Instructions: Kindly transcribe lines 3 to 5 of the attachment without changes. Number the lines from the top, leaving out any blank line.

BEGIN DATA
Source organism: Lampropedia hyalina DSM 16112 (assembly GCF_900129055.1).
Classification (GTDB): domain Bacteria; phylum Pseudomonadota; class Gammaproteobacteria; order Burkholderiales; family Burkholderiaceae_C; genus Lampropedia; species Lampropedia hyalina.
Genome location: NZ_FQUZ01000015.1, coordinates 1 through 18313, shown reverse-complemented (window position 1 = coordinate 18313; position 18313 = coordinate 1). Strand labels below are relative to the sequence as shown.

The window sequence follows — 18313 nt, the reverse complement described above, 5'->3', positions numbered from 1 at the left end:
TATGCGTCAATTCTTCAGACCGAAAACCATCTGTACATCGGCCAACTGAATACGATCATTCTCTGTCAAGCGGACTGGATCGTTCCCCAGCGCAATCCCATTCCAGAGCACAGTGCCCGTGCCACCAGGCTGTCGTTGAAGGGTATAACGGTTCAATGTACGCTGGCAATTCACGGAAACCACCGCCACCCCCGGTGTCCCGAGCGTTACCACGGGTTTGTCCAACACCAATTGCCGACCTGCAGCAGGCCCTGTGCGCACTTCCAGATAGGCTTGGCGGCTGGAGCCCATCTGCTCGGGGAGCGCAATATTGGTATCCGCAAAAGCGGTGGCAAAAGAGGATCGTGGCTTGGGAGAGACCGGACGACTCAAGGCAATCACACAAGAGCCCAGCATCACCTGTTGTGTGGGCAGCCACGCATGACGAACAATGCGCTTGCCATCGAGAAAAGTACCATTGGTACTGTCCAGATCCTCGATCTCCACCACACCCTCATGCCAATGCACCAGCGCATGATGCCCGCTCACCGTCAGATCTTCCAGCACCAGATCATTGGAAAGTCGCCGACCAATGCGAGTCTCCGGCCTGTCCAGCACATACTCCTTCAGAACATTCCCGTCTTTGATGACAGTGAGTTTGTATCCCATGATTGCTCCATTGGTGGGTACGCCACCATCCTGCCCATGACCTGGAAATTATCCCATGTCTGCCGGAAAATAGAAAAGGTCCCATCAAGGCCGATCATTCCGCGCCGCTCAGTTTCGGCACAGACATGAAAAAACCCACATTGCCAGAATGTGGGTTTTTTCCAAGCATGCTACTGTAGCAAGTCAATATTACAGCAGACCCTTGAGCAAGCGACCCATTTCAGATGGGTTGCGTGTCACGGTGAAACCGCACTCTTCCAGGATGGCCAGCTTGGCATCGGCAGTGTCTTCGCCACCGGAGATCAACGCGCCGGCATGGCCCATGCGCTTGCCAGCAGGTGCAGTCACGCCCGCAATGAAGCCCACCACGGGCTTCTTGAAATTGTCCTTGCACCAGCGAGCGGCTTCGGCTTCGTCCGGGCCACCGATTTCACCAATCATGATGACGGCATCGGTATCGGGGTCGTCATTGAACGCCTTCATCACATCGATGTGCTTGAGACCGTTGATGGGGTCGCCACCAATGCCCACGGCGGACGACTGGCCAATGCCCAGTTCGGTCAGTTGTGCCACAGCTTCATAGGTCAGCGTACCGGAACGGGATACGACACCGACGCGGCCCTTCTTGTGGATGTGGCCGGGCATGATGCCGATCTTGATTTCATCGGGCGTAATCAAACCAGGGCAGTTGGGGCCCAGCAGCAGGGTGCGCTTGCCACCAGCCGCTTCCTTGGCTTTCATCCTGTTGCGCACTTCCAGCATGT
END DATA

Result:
Genome location: NZ_FQUZ01000015.1, coordinates 1 through 18313, shown reverse-complemented (window position 1 = coordinate 18313; position 18313 = coordinate 1). Strand labels below are relative to the sequence as shown.

The window sequence follows — 18313 nt, the reverse complement described above, 5'->3', positions numbered from 1 at the left end:
TATGCGTCAATTCTTCAGACCGAAAACCATCTGTACATCGGCCAACTGAATACGATCATTCTCTGTCAAGCGGACTGGATCGTTCCCCAGCGCAATCCCATTCCAGAGCACAGTGCCCGTGCCACCAGGCTGTCGTTGAAGGGTATAACGGTTCAATGTACGCTGGCAATTCACGGAAACCACCGCCACCCCCGGTGTCCCGAGCGTTACCACGGGTTTGTCCAACACCAATTGCCGACCTGCAGCAGGCCCTGTGCGCACTTCCAGATAGGCTTGGCGGCTGGAGCCCATCTGCTCGGGGAGCGCAATATTGGTATCCGCAAAAGCGGTGGCAAAAGAGGATCGTGGCTTGGGAGAGACCGGACGACTCAAGGCAATCACACAAGAGCCCAGCATCACCTGTTGTGTGGGCAGCCACGCATGACGAACAATGCGCTTGCCATCGAGAAAAGTACCATTGGTACTGTCCAGATCCTCGATCTCCACCACACCCTCATGCCAATGCACCAGCGCATGATGCCCGCTCACCGTCAGATCTTCCAGCACCAGATCATTGGAAAGTCGCCGACCAATGCGAGTCTCCGGCCTGTCCAGCACATACTCCTTCAGAACATTCCCGTCTTTGATGACAGTGAGTTTGTATCCCATGATTGCTCCATTGGTGGGTACGCCACCATCCTGCCCATGACCTGGAAATTATCCCATGTCTGCCGGAAAATAGAAAAGGTCCCATCAAGGCCGATCATTCCGCGCCGCTCAGTTTCGGCACAGACATGAAAAAACCCACATTGCCAGAATGTGGGTTTTTTCCAAGCATGCTACTGTAGCAAGTCAATATTACAGCAGACCCTTGAGCAAGCGACCCATTTCAGATGGGTTGCGTGTCACGGTGAAACCGCACTCTTCCAGGATGGCCAGCTTGGCATCGGCAGTGTCTTCGCCACCGGAGATCAACGCGCCGGCATGGCCCATGCGCTTGCCAGCAGGTGCAGTCACGCCCGCAATGAAGCCCACCACGGGCTTCTTGAAATTGTCCTTGCACCAGCGAGCGGCTTCGGCTTCGTCCGGGCCACCGATTTCACCAATCATGATGACGGCATCGGTATCGGGGTCGTCATTGAACGCCTTCATCACATCGATGTGCTTGAGACCGTTGATGGGGTCGCCACCAATGCCCACGGCGGACGACTGGCCAATGCCCAGTTCGGTCAGTTGTGCCACAGCTTCATAGGTCAGCGTACCGGAACGGGATACGACACCGACGCGGCCCTTCTTGTGGATGTGGCCGGGCATGATGCCGATCTTGATTTCATCGGGCGTAATCAAACCAGGGCAGTTGGGGCCCAGCAGCAGGGTGCGCTTGCCACCAGCCGCTTCCTTGGCTTTCATCCTGTTGCGCACTTCCAGCATGT